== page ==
The Florida Aquarium announced a breakthrough that may help save America’s Great Barrier Reef. Scientists at the Tampa-based aquarium have successfully reproduced ridged cactus coral for the first time. A video captures the tiny baby corals looking like undersea fairy lights as they take their first and only swim beyond the reef.
Since a major disease outbreak attacked Florida’s coral reefs in 2014, scientists from Florida Fish and Wildlife Conservation Commission and NOAA Fisheries have rescued corals and moved them into labs. Florida Aquarium scientists are caring for adult coral colonies, coaxing them to breed and reproduce in the hopes of eventually restoring the diseased reefs. In the course of this rescue mission, scientists are discovering new info on coral biology, including the timing of babies and what coral larvae look like.
“This breakthrough is just really exciting; we’re still learning basic new things you’d think we’ve known for hundreds of years,” said senior coral scientist Keri O’Neil. “It’s just people never worked with this species before and now that we have the opportunity to work with these corals in the lab, we’re going to find out so much more about them.”
Ridged cactus corals are a type of brooding coral. This means they reproduce by releasing sperm into the water. Eggs within the parent coral are fertilized, and larvae develop. When the coral babies are sufficiently formed, the parent corals spit them into the water. The babies swim until they find a good spot on the reef. Then they settle down for life. This video shows the phenomenon.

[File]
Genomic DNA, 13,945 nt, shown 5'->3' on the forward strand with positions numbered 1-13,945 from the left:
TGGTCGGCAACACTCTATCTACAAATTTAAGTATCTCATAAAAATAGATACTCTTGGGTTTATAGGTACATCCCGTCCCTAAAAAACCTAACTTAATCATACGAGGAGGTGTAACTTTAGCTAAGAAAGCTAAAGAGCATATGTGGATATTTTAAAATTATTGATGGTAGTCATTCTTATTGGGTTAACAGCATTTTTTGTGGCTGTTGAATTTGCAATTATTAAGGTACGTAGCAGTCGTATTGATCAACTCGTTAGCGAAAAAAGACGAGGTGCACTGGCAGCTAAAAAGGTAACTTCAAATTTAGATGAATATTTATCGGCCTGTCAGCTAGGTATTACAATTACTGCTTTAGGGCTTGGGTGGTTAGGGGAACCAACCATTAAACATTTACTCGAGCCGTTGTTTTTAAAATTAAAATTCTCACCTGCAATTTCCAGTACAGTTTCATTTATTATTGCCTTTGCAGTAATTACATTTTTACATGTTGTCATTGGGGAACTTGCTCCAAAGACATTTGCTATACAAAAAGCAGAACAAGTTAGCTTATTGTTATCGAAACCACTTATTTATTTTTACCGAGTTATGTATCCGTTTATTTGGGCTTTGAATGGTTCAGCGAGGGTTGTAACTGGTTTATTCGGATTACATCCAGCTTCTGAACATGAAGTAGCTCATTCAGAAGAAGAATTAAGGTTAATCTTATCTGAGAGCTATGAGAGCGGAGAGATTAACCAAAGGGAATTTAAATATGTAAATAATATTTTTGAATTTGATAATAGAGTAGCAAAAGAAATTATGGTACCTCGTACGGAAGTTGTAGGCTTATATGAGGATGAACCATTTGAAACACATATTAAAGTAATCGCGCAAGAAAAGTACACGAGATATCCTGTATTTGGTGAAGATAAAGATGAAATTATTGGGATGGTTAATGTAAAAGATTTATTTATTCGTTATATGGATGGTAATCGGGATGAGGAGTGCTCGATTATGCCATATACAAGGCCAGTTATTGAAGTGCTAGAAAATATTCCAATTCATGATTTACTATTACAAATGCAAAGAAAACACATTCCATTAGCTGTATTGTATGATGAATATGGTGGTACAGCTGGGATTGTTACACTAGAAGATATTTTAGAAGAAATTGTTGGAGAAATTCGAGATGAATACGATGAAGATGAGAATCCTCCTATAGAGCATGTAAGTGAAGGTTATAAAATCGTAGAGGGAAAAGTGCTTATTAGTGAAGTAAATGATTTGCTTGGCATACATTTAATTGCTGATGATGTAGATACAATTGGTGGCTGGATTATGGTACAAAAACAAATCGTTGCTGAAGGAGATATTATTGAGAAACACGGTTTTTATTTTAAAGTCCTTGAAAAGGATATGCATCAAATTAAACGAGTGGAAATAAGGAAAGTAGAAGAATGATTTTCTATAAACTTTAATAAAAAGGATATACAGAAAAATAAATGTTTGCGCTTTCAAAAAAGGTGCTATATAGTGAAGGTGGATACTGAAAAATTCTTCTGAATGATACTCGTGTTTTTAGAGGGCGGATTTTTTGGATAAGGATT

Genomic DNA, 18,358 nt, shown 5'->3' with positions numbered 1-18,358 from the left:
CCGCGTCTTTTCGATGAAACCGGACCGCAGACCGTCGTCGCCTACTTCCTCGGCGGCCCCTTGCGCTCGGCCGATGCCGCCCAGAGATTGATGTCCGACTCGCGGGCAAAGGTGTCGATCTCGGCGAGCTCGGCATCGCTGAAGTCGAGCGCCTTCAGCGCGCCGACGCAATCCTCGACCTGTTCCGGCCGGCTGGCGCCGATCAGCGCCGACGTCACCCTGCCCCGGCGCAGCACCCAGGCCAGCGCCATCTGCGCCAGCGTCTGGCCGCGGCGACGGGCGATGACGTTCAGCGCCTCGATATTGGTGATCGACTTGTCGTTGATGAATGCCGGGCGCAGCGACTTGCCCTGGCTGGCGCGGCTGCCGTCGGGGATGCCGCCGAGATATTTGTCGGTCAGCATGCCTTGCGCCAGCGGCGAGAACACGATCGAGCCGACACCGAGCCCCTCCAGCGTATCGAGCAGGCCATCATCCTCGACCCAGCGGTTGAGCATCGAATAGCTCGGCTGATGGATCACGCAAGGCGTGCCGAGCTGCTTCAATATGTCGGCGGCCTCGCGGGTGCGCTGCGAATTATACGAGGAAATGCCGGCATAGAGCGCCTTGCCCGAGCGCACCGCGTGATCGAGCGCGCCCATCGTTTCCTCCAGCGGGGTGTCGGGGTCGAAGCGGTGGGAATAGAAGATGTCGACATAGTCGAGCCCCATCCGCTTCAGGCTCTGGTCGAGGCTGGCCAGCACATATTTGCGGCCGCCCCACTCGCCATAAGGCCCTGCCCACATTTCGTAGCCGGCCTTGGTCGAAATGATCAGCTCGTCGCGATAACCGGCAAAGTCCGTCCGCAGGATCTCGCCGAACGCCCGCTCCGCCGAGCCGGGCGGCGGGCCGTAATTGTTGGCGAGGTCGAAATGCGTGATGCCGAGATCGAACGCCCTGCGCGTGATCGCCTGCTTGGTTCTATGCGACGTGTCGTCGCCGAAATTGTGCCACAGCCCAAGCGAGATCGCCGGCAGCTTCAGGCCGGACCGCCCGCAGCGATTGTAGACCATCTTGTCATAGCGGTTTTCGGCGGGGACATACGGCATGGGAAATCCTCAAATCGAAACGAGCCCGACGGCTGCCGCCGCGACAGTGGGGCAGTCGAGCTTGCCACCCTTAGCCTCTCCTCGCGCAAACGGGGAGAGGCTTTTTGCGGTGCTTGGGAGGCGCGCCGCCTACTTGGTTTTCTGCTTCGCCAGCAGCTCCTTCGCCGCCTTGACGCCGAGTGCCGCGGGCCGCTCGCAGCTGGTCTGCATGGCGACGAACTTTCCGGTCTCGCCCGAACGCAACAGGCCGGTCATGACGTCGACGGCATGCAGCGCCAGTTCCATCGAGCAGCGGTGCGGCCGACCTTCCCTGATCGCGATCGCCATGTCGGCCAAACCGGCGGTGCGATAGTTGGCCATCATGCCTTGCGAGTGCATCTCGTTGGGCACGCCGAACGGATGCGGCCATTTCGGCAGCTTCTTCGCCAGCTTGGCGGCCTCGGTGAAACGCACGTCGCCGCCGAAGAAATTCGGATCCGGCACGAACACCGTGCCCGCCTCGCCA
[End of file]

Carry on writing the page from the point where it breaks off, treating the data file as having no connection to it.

Florida has the world’s third-largest barrier reef ecosystem. Often called “America’s Great Barrier Reef,” it extends from St. Lucie Inlet, north of Miami, to the Dry Tortugas, west of the Florida Keys. About two-thirds of the reef tract is within Biscayne National Park and Florida Keys National Marine Sanctuary.
Reproducing ridged cactus coral is the latest in a series of coral breakthroughs at the Florida Aquarium. Last year scientists at the aquarium had the world’s first success at making a group of coral reproduce two days in a row. The aquarium is partnering with London’s Horniman Museum and Gardens in Project Coral, a program aimed at repopulating the world’s reefs.
“With the success of this project, as a scientist, I now know that every year for the foreseeable future we can spawn Florida pillar corals in the laboratory and continue our work trying to rebuild the populations,” said O’Neil.
Images via Pexels